These academic entrepreneurs are remarkable because they impact policy in spite of the current educational system. After all, most academic entrepreneurs nowadays must live double lives – the life of a successful academic and the life of a flourishing entrepreneur. Publications in (prestigious) peer-reviewed journals continue to be the key performance indicator within academia. In order to progress on the academic career ladder, scholars must churn out as many peer-reviewed articles in high-impact journals as possible. Sadly, an average academic article is read in its entirety by about 10 people. Equally, 82 percent of articles published in humanities are not even cited once.

We need to fundamentally change the incentives of the educational system to make way for the academic entrepreneur. If scholars found a successful company, think tank or academic journal, if scholars improve policy as consultants (or even run an entire project funded by an international donor), this should be acknowledged as an important academic and societal contribution by review boards. If scholars publish commentary in the popular media, run a widely read blog, or regularly create compelling data visualizations to communicate scientific findings, this must also be considered as an academic merit. With changed incentives, many academic entrepreneurs (just as Cheli) need nothing more than access to high-speed Internet (now even available in many Indian villages!) and an airport close-by.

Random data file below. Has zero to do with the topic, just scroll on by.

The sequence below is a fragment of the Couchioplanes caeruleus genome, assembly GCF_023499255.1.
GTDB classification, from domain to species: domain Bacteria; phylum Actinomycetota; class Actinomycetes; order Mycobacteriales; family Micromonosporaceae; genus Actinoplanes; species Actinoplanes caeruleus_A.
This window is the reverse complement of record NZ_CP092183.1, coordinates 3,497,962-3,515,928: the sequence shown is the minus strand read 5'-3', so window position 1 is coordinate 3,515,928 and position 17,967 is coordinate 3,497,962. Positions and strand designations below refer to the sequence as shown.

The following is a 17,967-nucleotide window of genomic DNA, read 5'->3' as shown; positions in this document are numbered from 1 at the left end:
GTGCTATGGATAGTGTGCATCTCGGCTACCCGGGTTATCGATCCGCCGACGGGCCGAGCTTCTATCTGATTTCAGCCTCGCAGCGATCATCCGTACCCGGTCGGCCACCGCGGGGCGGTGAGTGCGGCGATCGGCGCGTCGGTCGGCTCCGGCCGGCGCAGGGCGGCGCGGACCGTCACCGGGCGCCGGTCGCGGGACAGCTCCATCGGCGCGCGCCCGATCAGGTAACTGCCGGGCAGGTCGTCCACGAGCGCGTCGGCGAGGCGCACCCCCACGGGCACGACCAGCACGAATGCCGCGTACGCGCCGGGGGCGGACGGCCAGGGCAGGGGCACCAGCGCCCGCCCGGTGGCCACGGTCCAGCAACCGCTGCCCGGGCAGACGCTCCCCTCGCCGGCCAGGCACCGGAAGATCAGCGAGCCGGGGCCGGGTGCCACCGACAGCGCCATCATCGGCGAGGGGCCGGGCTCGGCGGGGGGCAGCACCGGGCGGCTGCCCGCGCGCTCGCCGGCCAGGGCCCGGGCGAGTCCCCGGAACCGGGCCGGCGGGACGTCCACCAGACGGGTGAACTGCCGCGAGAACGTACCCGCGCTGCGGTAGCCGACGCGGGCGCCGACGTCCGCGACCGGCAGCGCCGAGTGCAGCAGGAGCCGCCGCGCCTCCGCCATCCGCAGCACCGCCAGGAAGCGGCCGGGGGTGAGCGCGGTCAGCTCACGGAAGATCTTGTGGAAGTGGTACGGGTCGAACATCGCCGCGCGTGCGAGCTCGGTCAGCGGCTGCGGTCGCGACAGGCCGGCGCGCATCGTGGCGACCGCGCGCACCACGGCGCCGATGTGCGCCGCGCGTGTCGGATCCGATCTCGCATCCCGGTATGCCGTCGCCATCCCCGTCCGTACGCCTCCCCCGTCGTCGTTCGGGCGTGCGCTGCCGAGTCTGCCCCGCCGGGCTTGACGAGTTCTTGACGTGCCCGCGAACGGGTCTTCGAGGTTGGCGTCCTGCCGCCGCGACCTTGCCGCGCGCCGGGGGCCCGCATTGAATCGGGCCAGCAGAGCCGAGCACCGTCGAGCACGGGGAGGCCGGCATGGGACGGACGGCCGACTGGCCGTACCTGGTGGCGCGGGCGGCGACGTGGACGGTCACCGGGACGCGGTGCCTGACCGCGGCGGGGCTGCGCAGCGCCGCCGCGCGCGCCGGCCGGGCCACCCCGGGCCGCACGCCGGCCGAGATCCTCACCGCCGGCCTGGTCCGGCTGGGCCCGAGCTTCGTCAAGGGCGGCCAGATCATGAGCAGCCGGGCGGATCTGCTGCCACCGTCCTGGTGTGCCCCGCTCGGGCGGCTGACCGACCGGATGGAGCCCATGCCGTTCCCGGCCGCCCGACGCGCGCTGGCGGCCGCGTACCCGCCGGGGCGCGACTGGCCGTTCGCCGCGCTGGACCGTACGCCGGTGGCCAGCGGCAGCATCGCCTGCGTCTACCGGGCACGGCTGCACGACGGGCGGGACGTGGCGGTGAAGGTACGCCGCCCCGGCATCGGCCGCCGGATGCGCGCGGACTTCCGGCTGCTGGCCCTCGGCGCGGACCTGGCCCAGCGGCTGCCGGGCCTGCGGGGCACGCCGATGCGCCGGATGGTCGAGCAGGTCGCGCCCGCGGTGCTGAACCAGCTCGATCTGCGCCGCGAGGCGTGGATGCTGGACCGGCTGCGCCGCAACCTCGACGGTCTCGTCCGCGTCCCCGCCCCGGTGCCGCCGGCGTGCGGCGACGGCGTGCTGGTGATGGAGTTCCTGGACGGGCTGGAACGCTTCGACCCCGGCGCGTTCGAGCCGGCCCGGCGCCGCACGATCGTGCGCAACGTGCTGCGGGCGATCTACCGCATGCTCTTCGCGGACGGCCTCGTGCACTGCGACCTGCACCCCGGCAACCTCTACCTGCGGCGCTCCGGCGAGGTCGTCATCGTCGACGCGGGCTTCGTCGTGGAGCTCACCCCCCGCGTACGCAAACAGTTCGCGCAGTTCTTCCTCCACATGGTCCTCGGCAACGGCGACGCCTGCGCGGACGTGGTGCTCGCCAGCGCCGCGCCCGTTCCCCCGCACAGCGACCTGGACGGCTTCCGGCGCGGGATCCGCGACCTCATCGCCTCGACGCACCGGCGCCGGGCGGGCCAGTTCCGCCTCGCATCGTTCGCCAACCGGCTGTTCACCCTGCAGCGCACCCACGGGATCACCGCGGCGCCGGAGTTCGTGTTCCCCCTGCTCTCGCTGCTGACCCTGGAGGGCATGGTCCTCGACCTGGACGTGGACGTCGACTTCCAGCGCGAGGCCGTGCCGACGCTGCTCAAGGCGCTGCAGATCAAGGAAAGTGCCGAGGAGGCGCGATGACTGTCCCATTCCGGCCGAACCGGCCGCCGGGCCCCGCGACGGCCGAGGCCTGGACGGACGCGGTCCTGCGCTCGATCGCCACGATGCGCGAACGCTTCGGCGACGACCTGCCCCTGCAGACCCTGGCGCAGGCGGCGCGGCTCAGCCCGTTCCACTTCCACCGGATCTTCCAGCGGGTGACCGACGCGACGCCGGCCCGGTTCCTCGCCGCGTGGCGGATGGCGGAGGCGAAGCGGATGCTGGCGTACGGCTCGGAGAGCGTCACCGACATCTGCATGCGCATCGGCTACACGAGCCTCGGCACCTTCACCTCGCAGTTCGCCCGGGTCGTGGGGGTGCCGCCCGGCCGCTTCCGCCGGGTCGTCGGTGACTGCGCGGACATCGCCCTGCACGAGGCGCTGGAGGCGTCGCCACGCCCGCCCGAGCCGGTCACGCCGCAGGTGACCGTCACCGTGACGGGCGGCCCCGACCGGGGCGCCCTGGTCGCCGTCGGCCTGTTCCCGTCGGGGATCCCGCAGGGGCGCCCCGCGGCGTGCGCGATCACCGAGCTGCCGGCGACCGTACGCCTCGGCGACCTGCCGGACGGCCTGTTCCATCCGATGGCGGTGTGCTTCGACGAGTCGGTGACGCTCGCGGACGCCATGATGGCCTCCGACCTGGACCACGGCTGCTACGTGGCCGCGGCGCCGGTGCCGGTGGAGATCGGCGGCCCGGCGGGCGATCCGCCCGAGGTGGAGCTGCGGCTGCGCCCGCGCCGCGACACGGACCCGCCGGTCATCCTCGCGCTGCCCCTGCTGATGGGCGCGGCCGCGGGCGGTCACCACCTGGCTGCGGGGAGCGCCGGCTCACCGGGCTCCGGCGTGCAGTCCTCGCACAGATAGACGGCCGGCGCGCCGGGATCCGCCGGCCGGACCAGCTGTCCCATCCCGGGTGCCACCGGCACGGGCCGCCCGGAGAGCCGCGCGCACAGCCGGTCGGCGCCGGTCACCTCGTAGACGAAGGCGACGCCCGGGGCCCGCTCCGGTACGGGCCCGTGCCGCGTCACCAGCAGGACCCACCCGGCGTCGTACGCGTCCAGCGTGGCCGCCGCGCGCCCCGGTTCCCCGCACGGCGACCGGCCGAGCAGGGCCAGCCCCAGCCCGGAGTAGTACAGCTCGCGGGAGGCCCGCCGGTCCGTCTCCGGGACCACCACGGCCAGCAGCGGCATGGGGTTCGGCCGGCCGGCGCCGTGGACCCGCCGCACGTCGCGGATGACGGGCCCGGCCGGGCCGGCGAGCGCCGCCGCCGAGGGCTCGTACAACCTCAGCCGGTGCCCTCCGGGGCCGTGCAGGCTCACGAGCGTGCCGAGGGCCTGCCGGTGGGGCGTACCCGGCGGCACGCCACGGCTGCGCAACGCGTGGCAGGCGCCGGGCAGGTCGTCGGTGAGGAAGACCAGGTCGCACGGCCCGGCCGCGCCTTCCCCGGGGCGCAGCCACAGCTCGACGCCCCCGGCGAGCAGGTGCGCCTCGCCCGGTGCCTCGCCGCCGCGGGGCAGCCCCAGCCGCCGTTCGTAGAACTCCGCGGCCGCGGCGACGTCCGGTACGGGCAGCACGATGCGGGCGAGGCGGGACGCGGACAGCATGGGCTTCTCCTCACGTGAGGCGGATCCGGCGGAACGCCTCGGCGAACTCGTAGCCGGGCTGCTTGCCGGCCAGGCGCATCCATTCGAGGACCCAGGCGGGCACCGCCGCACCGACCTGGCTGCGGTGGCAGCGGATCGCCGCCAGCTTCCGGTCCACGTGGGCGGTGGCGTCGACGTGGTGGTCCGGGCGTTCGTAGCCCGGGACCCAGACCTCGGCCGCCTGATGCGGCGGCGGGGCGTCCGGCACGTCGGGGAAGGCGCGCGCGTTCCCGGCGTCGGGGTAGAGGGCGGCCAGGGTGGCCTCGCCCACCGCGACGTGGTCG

A debate is under way these days regarding the relationship of science and society. We strongly believe that the status quo is insufficient and even counterproductive in the long-run. A more diversified approach to assess scholars’ full performance is needed. Universities – allegedly hosting many of the world’s most talented thinkers – ought to be bursting with ideas for innovative commercial and non-commercial ventures – which, if implemented, would contribute to countries’ social and economic development. Many want academics to be thought leaders and to unleash the creativity of academic entrepreneurs. In private conversations, those leading academic institutions in Europe, Asia and beyond acknowledge that the system needs to change. Similarly, many policy-makers argue they would be determined to break the ivory tower. We believe there is nothing wrong with academics living in the ivory tower, but this must not be their only place of residence.

Cheli’s assessors at the University of Oxford eventually also accepted that she would continue developing her app. Change is indeed happening, but at a snail’s pace. This has to be accelerated very significantly.

Note: This article gives the views of the author, and not the position of the LSE Impact blog, nor of the London School of Economics. Please review our Comments Policy if you have any concerns on posting a comment below.

About the Authors

Asit Biswas (National University of Singapore) is one of the world’s leading authorities on environmental and water policy. He is the co-founder of the Third World Centre for Water Management in Mexico, and Distinguished Visiting Professor at Lee Kuan Yew School for Public Policy, National University of Singapore. A distinguished academic, author/editor of over 80 books, his work has been translated into 37 languages. He advises 19 governments at Prime Ministerial or Ministerial levels.

Julian Kirchherr (University of Oxford) is a doctoral researcher at the School of Geography and the Environment, University of Oxford. Prior to joining the University of Oxford, Kirchherr was a management consultant at McKinsey & Company advising governments in Europe, Asia and the Middle East. At the age of 20, he was elected as a City Councilor in Werl, Germany, and also served as a County Councilor in Soest, Germany.